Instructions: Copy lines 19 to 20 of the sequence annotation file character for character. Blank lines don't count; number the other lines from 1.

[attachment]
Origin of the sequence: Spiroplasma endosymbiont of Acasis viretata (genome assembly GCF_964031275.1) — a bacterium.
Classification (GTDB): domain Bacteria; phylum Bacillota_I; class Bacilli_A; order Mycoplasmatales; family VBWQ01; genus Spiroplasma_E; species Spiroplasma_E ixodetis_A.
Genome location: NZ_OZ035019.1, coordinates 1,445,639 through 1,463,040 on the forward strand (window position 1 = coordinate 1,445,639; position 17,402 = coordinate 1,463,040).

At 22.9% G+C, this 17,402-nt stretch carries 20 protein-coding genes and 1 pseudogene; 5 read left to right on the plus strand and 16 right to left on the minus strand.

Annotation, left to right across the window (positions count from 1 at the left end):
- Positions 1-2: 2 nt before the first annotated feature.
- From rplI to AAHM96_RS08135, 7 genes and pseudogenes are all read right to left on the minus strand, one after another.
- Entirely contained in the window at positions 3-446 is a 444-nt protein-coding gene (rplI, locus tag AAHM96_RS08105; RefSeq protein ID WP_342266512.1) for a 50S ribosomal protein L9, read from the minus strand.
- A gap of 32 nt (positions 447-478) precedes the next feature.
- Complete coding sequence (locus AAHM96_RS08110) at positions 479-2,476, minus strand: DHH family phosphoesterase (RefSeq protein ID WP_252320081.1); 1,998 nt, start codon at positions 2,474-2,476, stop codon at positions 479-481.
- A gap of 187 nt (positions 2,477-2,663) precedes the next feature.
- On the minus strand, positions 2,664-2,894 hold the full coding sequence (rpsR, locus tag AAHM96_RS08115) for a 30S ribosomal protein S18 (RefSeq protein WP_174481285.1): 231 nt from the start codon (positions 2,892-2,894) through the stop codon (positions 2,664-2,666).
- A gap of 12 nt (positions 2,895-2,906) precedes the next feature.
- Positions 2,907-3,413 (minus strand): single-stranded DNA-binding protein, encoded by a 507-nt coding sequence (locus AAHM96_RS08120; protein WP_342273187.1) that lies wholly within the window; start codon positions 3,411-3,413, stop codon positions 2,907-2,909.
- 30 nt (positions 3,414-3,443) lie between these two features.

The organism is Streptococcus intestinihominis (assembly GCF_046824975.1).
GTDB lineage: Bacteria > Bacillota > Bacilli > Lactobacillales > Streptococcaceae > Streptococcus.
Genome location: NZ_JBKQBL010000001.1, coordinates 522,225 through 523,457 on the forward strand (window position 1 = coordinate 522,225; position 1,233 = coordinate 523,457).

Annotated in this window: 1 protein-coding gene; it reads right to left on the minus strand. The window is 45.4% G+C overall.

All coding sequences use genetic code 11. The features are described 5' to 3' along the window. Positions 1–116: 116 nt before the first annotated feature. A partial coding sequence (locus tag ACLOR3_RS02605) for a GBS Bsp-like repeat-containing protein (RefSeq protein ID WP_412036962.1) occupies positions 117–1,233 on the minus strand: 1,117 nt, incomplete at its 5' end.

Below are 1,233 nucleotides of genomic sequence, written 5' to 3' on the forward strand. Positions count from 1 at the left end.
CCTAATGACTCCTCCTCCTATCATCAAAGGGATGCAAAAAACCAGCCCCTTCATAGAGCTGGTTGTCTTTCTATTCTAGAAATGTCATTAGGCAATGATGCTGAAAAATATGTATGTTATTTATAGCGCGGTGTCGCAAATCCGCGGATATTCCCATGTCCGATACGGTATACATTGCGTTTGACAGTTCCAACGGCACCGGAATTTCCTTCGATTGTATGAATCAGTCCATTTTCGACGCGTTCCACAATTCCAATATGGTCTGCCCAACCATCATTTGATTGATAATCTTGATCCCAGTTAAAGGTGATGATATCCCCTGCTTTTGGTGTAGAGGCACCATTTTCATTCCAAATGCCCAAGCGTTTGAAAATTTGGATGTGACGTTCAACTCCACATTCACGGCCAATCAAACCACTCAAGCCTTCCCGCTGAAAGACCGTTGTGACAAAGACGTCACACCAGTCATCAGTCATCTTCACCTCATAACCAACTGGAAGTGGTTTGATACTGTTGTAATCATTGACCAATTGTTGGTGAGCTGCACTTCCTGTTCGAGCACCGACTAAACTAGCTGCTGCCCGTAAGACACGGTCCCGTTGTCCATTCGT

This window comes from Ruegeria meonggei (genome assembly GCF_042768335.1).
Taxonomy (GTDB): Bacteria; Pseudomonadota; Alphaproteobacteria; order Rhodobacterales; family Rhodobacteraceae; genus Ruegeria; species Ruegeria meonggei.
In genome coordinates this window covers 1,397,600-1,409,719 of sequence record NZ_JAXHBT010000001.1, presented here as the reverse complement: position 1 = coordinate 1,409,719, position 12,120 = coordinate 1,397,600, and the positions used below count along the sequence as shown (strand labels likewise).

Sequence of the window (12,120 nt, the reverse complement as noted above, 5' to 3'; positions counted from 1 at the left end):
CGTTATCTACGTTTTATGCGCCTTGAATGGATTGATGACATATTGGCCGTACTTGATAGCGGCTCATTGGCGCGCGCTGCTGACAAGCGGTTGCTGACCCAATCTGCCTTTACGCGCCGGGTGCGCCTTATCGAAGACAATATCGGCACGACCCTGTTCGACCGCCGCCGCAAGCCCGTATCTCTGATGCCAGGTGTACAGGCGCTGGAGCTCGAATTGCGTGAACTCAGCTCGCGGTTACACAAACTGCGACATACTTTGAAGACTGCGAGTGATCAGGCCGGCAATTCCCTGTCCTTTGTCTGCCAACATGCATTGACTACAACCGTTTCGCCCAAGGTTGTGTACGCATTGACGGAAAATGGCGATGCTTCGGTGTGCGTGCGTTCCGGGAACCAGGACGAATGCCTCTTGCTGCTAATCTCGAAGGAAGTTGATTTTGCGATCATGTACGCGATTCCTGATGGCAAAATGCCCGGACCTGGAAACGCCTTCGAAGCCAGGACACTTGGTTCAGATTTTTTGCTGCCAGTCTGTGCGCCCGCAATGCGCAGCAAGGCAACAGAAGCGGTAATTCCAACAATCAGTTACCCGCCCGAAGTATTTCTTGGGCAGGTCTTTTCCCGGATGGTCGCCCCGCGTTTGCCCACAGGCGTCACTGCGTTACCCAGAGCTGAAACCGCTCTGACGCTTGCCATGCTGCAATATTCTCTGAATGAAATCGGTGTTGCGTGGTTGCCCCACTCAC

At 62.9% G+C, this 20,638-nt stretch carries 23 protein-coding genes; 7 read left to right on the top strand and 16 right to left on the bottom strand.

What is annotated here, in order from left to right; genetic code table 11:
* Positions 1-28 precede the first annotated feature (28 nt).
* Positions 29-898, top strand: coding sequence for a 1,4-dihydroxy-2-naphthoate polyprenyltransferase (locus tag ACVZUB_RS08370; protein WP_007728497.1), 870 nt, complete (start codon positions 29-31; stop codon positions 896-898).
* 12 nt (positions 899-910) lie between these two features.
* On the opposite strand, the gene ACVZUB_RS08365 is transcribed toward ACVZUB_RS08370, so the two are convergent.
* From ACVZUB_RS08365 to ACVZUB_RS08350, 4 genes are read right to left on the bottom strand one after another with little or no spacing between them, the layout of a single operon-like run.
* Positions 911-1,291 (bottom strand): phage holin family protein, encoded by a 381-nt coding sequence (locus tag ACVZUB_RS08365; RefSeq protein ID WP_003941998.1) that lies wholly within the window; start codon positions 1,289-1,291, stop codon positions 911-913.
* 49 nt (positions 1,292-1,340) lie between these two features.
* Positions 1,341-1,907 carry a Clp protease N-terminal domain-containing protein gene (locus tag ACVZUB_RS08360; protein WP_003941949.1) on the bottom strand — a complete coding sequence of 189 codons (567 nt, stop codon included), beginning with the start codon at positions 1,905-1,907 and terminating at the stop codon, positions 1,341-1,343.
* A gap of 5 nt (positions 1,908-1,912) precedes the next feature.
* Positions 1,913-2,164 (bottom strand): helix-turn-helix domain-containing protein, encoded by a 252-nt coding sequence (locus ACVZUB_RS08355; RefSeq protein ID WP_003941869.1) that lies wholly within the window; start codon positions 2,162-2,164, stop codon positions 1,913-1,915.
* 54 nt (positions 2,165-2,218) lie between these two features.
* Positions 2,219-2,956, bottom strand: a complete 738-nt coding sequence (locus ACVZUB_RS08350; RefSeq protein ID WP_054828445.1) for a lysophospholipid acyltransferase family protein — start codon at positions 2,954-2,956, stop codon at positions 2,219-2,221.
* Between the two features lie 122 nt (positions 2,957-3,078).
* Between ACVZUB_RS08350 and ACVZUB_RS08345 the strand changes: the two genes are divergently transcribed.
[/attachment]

Annotated in this window: 1 protein-coding gene; it reads right to left on the minus strand. The window is 45.4% G+C overall.

All coding sequences use genetic code 11. The features are described 5' to 3' along the window. Positions 1–116: 116 nt before the first annotated feature. A partial coding sequence (locus tag ACLOR3_RS02605) for a GBS Bsp-like repeat-containing protein (RefSeq protein ID WP_412036962.1) occupies positions 117–1,233 on the minus strand: 1,117 nt, incomplete at its 5' end.